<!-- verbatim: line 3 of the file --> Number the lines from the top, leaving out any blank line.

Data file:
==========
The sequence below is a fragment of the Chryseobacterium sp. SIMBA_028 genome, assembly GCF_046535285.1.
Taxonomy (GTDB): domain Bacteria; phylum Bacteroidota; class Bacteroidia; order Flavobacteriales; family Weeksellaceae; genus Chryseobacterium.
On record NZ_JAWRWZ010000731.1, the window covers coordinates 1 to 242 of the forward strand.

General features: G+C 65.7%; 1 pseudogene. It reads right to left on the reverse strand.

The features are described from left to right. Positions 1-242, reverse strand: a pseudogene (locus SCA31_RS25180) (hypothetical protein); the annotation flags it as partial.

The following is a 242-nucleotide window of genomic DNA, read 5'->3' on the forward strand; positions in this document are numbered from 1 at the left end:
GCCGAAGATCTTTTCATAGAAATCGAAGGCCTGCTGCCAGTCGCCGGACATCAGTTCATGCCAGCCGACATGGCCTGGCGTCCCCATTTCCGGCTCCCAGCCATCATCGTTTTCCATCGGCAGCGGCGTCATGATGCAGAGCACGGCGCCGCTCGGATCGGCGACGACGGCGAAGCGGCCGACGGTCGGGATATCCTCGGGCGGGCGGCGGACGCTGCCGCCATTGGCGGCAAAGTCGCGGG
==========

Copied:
On record NZ_JAWRWZ010000731.1, the window covers coordinates 1 to 242 of the forward strand.